Lucas: I would call it an evergreen process. It’s always changing. It’s not something you can just set and forget because your customers’ expectations are always evolving.
Naomi: Yes, that’s fair. Is it something that is continually being monitored on an active basis? I am asking this for selfish reasons because it’s something that we’re going through right now. Is it something that you revisit quarterly, or what do you think that looks like?
Lucas: So, I have one customer that we revisit annually, based on his average sales cycle and retention. And we have a couple of customers where we’re revisiting it every month. And it’s a function of addressing a lot of the top of the funnel components around how we are getting people in on the marketing side, but the sales piece and the service piece are pretty static.
Michael: Yes, that makes a lot of sense. What’s interesting is this reminds me a little bit of lead scoring, we’ve all probably been through lead scoring somewhere, and it’s really interesting to me because people think it’s the only time I’ve got to give you an answer about what do I think is most important and drive leads score or whatever and one of the things I’ve learned to do over time, and it sounds like it applies here too, would be, this is something we’re going to do, were going to put something in place but know that we’re going to try to monitor it on a regular basis, whether that’s annually or quarterly, or whatever makes sense for that business, and we’re going to adjust it as we learn. I think that’s a really important thing for all of us. You used the phrase “Keep things simple” That’s something I try to do because it’s really to get caught up in all this cool way we could do this and the eighty million different variations of the process we could do. Let’s keep it simple and let people make decisions on the front line.
Lucas: So I’ve got to go down a rabbit hole real quick. I’ve got a client that has the “oh shiny syndrome,” and he constantly wants to buy new tools and new marketing gizmos to add to his marketing tech stack to bring customers in. And it drives a lot of vanity metrics. Things like views and clicks and things like that. He’s getting a lot more exposure, but it’s not moving customers. It’s not moving dollars sold. And so, if you don’t understand that customer journey well enough, you start adding a bunch of things, and in some cases, too much information is bad as well. You end up putting it in the state of decision paralysis. An example I was thinking of before we got started is, imagine if you’re trying to get somewhere and your GPS says, “You can turn left here, or you can turn right in 500 feet.” You lose this. Where am I going now?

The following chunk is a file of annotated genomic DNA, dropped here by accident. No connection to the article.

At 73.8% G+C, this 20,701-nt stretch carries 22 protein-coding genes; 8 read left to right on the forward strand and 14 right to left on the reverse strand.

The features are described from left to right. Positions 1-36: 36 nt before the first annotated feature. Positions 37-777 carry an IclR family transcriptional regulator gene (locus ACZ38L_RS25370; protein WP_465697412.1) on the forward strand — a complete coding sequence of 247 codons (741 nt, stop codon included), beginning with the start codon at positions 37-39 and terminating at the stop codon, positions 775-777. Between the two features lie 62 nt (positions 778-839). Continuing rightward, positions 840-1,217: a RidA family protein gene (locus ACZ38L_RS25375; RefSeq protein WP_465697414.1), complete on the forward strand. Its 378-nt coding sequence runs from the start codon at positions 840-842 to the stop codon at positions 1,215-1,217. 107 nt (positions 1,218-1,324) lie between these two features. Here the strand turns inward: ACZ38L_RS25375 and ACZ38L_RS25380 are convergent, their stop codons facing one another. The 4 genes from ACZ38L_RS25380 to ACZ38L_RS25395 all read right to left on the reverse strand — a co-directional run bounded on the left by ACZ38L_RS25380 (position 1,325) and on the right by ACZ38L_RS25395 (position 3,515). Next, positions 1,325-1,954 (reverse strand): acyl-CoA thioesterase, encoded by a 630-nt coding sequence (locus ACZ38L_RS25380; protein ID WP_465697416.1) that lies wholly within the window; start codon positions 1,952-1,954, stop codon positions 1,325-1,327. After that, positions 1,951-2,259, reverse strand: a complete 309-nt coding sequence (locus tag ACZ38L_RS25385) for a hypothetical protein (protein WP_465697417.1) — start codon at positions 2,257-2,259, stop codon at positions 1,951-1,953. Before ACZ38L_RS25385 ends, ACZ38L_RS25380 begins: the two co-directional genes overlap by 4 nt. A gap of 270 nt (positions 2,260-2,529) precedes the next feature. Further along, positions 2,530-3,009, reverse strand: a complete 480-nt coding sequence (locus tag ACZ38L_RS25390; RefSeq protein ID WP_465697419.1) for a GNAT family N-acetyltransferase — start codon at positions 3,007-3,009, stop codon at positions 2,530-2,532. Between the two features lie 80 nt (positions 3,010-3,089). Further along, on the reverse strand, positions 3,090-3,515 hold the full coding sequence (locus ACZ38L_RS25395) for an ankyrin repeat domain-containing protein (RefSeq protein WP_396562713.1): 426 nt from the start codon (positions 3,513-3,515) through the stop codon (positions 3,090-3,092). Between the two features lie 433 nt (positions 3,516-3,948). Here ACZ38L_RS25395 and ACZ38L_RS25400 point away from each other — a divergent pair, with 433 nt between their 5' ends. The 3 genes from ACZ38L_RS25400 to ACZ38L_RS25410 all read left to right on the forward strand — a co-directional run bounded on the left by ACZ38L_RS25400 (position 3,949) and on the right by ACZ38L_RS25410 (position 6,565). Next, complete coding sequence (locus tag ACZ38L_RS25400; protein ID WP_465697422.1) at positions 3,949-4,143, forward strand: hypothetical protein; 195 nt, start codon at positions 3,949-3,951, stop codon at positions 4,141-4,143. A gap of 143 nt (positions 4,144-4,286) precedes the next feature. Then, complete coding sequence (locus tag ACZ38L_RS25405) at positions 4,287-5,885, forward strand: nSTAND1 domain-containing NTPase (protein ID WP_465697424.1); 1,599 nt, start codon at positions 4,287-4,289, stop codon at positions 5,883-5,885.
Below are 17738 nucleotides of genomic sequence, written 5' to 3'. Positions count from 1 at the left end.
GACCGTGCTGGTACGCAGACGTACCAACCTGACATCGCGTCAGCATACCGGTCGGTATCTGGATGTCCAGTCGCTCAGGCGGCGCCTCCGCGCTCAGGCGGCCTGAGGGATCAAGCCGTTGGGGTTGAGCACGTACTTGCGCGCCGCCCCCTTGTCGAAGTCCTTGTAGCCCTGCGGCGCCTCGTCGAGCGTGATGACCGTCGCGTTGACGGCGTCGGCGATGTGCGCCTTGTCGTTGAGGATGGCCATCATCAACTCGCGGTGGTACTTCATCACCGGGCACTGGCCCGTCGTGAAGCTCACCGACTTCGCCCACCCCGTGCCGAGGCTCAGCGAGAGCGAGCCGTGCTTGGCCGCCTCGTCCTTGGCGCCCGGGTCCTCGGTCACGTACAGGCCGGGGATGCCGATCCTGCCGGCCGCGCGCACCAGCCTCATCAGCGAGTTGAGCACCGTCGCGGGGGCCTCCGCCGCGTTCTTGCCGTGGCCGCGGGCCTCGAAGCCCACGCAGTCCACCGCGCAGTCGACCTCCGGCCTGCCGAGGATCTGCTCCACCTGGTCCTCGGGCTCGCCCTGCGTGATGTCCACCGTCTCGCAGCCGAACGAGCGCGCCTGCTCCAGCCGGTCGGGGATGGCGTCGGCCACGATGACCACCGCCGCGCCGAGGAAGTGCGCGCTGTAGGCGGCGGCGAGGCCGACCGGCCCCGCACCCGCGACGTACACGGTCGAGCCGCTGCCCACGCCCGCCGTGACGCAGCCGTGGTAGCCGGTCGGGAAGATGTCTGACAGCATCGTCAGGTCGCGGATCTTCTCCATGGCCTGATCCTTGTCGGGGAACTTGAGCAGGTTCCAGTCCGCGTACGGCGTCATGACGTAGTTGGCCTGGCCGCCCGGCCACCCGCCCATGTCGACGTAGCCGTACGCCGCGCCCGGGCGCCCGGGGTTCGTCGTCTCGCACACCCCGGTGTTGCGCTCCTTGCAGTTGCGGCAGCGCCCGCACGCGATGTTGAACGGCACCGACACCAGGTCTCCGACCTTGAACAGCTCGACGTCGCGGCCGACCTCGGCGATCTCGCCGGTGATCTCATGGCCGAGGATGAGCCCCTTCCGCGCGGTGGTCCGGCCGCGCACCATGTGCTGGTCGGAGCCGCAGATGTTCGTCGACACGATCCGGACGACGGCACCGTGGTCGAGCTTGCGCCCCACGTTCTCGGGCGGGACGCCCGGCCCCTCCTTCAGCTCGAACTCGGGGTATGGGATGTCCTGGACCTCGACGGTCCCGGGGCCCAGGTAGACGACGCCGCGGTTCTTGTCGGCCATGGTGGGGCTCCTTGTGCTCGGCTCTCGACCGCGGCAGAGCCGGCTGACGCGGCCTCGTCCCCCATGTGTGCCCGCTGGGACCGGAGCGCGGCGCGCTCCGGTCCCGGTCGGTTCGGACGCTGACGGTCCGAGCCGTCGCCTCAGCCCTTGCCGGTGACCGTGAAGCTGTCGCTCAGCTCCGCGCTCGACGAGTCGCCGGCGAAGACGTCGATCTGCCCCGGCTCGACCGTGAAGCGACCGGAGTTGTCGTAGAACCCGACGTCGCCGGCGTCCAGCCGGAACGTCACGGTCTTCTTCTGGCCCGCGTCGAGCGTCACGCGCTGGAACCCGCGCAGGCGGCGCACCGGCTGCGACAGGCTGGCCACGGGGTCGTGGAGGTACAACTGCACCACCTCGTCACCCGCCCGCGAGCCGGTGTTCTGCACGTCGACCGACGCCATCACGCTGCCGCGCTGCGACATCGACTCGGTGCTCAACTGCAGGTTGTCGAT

Michael: We all want a sort of a definitive answer, I think. Tell me what to do next, or at least give me some rules to follow. So let’s take a step back a little bit and get an idea of what is a customer journey map. Let’s go back to the audience, who are generally marketing ops folks who may or may not have been involved in customer journey mapping or may have wanted to be involved. Why should we care as marketing ops folks about customer journey mapping in terms of what we do?
Lucas: On the marketing side, it’s very fundamental. We deal with it all the time as far as the top of funnel offers, middle of funnel offers, the bottom of funnel offers. Those are portions of our customer journey. But we want to understand on a holistic view how all of those play together to the person that views it, becoming a paying client. And there’s a twofold side. You have the content that your customers are exposed to, but then you have the tech stack and the systems you put in on the backend to maintain, so a good example here is Salesforce. They are the sales leader tool. Pretty much everyone knows Salesforce. However, to run Salesforce, you need a salesforce admin and teach people to maintain the system, where you go to a simpler solution, let’s say Clickfunnels. That’s kind of an entry-level, cheap-level option. It can do a lot of stuff to bring people in. However, maintaining the man-hours to run it becomes cost prohibitive to scale and so you want to try to right size your systems so you can track the information that allows you to move the needle. And if you don’t understand what you need to be monitoring and how people are coming in and where they’re going, it’s really hard to build that tech stack that allows you to be where you want to be.
Michael: So that brings up another question for us: there’s documenting customer journey maps, which I assume you’ve got some preferred tools and techniques that you use, and that would be interesting to hear what those are. But then, how does that translate into your processes and systems across the different functional areas. I’ll ask two parts: how do you approach documenting, are there any tools you recommend or anything like that or methodologies? And then, what do you see? You mentioned Lucas, right-sizing your technology, so I know you guys do a lot of HubSpot stuff, is there a way you approach it from a HubSpot standpoint vs. other platforms?
Lucas: I’ll let Islin take a stab at the first part of that.